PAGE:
...A re-release (or rerelease) of a title, a "back catalog" always requires a new ISRC number...
Thanks, that never made it into the translation I read.
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An ISRC code may be the accepted way of identifying digital music, but there doesn't seem to be a standard way of implementing it:
(1) The ID3V2.3 standard provides an ISRC field, but there is no way to enter it in the mp3 export for Pro Tools or Cubase or any of the the free tag editors that I tried.
(2) The Gracenote documentation for entering song info doesn't show an entry for it.
So is it just on a case by case basis depending on where you upload your music?
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10th December 2011
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Quote:
Originally Posted by AngeloClematide View Post
How to implement the ISRC code is clearly defined by IFPI.

The software to implement the ISRC code in batch processing is special software. I.e. one of this software is by a Taiwanese software company, another software by a Swiss software developer which also has the capability to implement the titles and artist names in 127 languages,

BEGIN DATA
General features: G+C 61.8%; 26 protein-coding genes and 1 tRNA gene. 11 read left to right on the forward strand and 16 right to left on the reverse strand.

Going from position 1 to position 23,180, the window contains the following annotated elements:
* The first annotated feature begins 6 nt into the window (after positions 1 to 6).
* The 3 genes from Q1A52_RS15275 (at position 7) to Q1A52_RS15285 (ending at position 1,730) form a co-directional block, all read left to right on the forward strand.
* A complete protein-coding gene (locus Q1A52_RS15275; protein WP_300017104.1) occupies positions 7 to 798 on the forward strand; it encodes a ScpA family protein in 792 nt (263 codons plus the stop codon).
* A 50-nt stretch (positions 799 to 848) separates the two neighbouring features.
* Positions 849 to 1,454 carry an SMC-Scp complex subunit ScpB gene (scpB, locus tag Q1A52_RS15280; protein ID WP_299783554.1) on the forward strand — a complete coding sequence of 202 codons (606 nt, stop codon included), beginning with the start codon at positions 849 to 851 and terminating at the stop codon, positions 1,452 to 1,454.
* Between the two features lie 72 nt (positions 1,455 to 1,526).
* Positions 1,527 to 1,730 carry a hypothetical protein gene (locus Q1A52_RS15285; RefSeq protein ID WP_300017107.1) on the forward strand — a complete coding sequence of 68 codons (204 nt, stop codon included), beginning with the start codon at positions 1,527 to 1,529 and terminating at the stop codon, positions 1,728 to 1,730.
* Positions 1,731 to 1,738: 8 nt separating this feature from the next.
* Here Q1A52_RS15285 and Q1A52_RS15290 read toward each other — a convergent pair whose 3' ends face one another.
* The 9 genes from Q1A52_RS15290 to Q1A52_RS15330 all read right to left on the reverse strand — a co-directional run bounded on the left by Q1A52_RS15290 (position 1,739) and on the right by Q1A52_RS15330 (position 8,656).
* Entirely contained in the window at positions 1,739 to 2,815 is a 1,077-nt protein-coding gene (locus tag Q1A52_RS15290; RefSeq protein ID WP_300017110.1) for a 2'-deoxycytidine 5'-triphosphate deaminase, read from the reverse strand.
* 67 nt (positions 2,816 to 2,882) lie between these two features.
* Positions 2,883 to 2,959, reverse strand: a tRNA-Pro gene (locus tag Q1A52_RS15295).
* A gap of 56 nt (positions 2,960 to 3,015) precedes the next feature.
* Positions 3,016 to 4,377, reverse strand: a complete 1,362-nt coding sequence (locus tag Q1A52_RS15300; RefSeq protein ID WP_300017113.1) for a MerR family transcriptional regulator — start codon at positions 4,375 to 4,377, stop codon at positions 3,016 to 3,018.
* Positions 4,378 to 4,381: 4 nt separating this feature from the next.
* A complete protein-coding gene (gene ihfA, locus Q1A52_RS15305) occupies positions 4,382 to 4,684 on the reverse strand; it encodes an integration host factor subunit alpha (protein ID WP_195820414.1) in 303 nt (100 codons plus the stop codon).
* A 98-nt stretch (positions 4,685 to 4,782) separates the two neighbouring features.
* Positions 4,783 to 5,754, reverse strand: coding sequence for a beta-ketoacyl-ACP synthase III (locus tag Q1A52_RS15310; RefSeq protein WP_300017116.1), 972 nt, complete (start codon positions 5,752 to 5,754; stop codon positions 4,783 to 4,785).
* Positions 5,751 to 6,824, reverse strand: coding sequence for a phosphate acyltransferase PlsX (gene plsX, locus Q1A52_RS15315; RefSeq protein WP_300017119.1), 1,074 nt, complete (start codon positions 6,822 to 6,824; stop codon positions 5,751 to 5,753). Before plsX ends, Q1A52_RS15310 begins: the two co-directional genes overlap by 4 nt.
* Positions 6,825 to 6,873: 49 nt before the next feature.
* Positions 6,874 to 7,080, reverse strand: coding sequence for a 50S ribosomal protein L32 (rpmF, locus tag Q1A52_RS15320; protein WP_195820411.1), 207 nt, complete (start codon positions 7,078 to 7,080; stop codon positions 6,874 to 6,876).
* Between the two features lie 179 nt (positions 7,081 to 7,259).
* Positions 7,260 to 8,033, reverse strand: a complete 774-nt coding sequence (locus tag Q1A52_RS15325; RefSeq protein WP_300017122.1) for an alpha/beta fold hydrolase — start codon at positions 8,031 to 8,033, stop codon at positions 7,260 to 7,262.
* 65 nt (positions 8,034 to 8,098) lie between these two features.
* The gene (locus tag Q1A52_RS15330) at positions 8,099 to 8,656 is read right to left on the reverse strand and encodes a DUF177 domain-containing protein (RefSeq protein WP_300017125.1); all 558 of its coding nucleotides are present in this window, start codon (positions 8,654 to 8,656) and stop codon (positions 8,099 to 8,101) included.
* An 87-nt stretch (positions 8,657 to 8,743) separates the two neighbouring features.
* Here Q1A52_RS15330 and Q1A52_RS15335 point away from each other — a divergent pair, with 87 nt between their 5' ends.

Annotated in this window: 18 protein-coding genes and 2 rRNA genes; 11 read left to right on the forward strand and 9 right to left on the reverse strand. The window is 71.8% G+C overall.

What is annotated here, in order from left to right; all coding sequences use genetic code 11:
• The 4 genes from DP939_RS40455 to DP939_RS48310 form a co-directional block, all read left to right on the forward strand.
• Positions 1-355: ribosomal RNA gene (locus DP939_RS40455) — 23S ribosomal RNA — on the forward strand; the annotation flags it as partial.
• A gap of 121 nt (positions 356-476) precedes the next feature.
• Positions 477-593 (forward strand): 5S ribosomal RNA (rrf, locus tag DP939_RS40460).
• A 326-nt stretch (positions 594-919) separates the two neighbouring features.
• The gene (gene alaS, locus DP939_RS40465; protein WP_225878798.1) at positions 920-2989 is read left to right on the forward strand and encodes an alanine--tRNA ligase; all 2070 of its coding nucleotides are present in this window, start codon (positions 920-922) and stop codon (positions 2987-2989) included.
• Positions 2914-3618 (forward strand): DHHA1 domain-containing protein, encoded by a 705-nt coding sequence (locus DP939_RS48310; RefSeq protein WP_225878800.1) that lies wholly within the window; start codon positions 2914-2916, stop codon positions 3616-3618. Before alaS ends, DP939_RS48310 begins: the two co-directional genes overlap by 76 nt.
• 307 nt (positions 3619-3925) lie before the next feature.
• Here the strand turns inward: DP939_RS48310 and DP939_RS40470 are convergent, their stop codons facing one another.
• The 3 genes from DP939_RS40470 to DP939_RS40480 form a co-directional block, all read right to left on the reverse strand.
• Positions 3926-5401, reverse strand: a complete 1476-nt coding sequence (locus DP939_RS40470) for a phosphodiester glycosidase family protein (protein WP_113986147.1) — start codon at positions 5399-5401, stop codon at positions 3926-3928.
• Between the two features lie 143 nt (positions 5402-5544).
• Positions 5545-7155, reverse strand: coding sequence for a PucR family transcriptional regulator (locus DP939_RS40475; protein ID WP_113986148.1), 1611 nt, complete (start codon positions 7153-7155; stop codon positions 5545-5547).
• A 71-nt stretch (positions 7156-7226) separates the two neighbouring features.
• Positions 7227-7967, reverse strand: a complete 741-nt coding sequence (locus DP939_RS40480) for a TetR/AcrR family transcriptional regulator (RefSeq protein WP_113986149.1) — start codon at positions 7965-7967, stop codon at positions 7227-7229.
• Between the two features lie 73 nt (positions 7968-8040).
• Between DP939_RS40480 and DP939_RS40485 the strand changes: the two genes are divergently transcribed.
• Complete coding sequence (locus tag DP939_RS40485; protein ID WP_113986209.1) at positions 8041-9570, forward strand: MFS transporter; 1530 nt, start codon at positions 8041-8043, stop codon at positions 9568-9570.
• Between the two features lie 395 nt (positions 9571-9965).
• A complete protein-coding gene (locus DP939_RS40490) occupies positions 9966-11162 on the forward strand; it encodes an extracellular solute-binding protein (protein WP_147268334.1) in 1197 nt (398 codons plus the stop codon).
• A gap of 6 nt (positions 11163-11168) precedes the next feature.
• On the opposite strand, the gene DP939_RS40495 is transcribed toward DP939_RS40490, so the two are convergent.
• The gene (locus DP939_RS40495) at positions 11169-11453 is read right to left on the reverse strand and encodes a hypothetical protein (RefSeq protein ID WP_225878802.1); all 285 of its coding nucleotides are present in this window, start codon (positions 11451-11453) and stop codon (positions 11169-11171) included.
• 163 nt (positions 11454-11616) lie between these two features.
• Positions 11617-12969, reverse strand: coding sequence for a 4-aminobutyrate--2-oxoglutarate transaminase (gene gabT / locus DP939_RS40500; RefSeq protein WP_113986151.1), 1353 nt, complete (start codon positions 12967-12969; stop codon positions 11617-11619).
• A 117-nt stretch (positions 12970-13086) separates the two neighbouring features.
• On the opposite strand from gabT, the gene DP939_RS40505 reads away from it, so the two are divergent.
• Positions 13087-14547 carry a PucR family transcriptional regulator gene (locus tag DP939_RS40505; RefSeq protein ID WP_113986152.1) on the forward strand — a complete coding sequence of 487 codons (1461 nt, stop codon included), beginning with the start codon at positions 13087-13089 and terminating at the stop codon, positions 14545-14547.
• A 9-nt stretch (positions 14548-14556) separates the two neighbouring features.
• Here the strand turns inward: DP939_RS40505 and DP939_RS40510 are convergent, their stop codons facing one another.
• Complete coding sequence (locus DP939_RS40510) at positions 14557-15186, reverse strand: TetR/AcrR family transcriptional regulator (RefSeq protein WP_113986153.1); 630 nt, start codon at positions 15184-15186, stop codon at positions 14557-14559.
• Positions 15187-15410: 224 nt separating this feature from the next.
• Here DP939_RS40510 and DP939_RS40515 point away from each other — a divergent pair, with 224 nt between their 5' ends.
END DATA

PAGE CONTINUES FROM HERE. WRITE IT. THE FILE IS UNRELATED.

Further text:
as well there is other software developed by other companies publishing houses, record companies and mastering engineer use.
And what about the thousands of independent artists that upload their own songs? I accept what others have said that the ISRC code is the standard identifier for digital distribution. However, there is very little evidence that the implementation is consistent or that the code is actually embedded in the file metadata.
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11th December 2011
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Quote:
Originally Posted by Bob Olhsson View Post
Thanks, that never made it into the translation I read.
And it contradicts the FAQ from the IFPI that I quoted earlier.


GR
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11th December 2011
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WHERE'S JEFF?

Comes in...rustles some feathers and doesn't return...........


a true artist........leave them wanting more.





Thank you for the read all!



will be watching
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11th December 2011
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Quote:
Originally Posted by Jeff Price View Post